While nearly all moms are concerned about their children’s academic performance, many feel the social skills and emotional awareness should not be overlooked. However, virtual learning and homeschool settings can make teaching skills like sharing, cultural acceptance, and inclusion even more difficult to teach. Luckily, though, companies like educational product maker Learning Resources are setting themselves up to help families teach social-emotional skills even during these unprecedented times. 

This is why Learning Resources is now offering free online SEL resources for parents and teachers to access online anytime. These resources not only include articles and lesson ideas for parents, but also offer links to SEL toys and products that can help families foster social-emotional learning all day, every day.

In a recent press release, Learning Resources’ Chief Marketing Officer Marie LaPlante shared this: “We are in the midst of an unprecedented back-to-school season that is unlike anything we have experienced before. While we prepare kids to learn their traditional subjects, we want parents to know that they can also count on Learning Resources to also help navigate the emotional journey that comes with learning at home during this uncertain time. Products such as our Learn-a-Lot Avocados for younger children or Let’s Talk Cubes for older kids are hands-on tools moms can count on to help students express themselves and grow at home. Our Learning@Home essentials is also a continuously updated resource with games, printouts, and more to help families build their SEL superstar.”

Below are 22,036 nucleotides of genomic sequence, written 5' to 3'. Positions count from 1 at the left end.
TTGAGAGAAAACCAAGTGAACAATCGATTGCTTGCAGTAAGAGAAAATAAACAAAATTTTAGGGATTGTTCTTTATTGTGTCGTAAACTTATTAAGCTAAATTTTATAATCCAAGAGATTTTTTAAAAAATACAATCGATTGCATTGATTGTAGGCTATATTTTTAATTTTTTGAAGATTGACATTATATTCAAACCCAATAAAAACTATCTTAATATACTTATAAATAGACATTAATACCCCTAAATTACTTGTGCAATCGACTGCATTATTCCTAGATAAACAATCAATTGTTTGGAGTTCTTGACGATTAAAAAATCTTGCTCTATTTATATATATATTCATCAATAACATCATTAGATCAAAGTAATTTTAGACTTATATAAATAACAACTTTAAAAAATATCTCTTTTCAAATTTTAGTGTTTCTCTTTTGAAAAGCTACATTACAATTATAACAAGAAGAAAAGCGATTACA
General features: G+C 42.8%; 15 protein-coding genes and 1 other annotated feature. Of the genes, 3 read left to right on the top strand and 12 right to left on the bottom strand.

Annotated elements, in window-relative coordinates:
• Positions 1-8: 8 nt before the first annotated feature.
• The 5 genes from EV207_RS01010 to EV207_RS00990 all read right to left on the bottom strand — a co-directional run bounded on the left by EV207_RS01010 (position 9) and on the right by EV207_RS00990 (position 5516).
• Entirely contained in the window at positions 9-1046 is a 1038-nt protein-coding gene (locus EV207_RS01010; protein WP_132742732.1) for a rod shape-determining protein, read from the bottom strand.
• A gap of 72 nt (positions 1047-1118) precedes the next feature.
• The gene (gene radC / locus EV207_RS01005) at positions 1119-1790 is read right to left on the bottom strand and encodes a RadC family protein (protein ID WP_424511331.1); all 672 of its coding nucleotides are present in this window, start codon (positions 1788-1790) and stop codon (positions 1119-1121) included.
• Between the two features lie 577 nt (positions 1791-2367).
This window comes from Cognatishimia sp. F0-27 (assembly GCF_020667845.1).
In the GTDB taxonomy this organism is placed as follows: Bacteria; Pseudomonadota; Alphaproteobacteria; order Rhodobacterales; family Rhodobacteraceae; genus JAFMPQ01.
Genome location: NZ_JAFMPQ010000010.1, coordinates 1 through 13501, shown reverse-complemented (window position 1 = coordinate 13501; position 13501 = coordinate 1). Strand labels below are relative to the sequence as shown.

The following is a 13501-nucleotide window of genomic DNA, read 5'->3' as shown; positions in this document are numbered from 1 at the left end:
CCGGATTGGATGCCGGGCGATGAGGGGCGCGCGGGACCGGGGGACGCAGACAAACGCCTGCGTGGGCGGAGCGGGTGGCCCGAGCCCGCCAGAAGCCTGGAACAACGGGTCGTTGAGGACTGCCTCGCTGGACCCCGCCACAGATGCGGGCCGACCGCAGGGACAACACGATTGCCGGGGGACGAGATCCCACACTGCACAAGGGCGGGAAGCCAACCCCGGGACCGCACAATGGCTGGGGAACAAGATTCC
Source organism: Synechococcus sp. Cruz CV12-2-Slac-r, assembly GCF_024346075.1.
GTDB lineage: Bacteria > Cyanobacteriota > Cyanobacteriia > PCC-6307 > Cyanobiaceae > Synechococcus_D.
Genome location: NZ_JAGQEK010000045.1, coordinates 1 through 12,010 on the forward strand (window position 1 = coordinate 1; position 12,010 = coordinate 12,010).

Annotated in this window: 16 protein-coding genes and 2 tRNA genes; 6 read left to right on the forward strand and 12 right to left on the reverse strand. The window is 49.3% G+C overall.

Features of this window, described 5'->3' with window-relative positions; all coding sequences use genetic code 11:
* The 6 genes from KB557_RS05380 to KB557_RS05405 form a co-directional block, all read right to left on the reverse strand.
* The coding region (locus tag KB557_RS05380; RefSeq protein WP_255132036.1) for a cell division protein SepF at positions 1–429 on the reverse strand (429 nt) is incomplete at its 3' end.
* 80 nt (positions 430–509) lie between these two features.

Other Ways To Improve Your Child’s Social-Emotional Competencies

While utilizing materials like Learning Resources’ free online SEL resources is a great place for parents to start, the real work comes in when you sit down and really think about how you connect and communicate with your children. You can set the stage for good social-emotional outcomes by modeling SEL skills at home.

To start with, parents need to ensure that they’re offering a safe, welcoming home for their children. You can do this by establishing set bedtime routines and other daily schedules, talking through emotions, and just by spending time listening to your child share things that matter to them. They need to see you modeling the behaviors you want them to adapt (like sharing and saying please) because that’s how children learn.

Furthermore, you should take time as a family to not only reflect and discuss emotions openly, but you should also practice emotional regulation techniques as a family. You can practice meditation or mindful breathing, or even create “calm down kits” that each family member can use when they’re feeling angry or upset to the point that it’s out of control. These activities and actions help children not only learn that it’s okay to express their feelings, but that there are ways to effectively manage these emotions and survive overwhelming feelings.

Although the COVID-19 pandemic and other events around the world have made us all feel a little more stressed than normal, that doesn’t mean we have to let those events completely derail effective social-emotional learning for our children. By understanding SEL and adopting some practices into your family’s daily routine, you and your children can come out of this year even stronger and more resilient than before.